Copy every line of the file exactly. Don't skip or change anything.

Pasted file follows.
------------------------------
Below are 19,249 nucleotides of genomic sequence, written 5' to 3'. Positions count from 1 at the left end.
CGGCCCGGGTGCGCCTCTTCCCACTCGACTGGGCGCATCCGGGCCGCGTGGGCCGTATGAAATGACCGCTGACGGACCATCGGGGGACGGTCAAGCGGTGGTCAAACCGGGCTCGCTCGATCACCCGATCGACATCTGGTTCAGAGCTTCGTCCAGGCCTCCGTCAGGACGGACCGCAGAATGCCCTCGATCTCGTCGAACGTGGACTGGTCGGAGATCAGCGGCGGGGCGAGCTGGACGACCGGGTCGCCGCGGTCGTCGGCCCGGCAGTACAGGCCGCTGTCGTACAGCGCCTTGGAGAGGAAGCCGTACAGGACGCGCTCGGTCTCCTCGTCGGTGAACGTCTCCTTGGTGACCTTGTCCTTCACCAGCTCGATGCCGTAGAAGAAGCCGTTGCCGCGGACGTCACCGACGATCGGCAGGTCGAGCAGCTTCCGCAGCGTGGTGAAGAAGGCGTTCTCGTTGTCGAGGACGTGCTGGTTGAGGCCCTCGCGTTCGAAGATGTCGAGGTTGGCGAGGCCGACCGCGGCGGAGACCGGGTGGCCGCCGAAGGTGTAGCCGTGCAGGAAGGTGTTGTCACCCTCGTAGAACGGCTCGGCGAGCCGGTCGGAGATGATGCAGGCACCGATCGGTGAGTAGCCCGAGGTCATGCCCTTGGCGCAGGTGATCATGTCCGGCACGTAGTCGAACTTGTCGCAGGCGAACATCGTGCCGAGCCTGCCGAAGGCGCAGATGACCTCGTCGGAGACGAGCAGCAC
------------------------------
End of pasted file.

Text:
Below are 19,249 nucleotides of genomic sequence, written 5' to 3'. Positions count from 1 at the left end.
CGGCCCGGGTGCGCCTCTTCCCACTCGACTGGGCGCATCCGGGCCGCGTGGGCCGTATGAAATGACCGCTGACGGACCATCGGGGGACGGTCAAGCGGTGGTCAAACCGGGCTCGCTCGATCACCCGATCGACATCTGGTTCAGAGCTTCGTCCAGGCCTCCGTCAGGACGGACCGCAGAATGCCCTCGATCTCGTCGAACGTGGACTGGTCGGAGATCAGCGGCGGGGCGAGCTGGACGACCGGGTCGCCGCGGTCGTCGGCCCGGCAGTACAGGCCGCTGTCGTACAGCGCCTTGGAGAGGAAGCCGTACAGGACGCGCTCGGTCTCCTCGTCGGTGAACGTCTCCTTGGTGACCTTGTCCTTCACCAGCTCGATGCCGTAGAAGAAGCCGTTGCCGCGGACGTCACCGACGATCGGCAGGTCGAGCAGCTTCCGCAGCGTGGTGAAGAAGGCGTTCTCGTTGTCGAGGACGTGCTGGTTGAGGCCCTCGCGTTCGAAGATGTCGAGGTTGGCGAGGCCGACCGCGGCGGAGACCGGGTGGCCGCCGAAGGTGTAGCCGTGCAGGAAGGTGTTGTCACCCTCGTAGAACGGCTCGGCGAGCCGGTCGGAGATGATGCAGGCACCGATCGGTGAGTAGCCCGAGGTCATGCCCTTGGCGCAGGTGATCATGTCCGGCACGTAGTCGAACTTGTCGCAGGCGAACATCGTGCCGAGCCTGCCGAAGGCGCAGATGACCTCGTCGGAGACGAGCAGCAC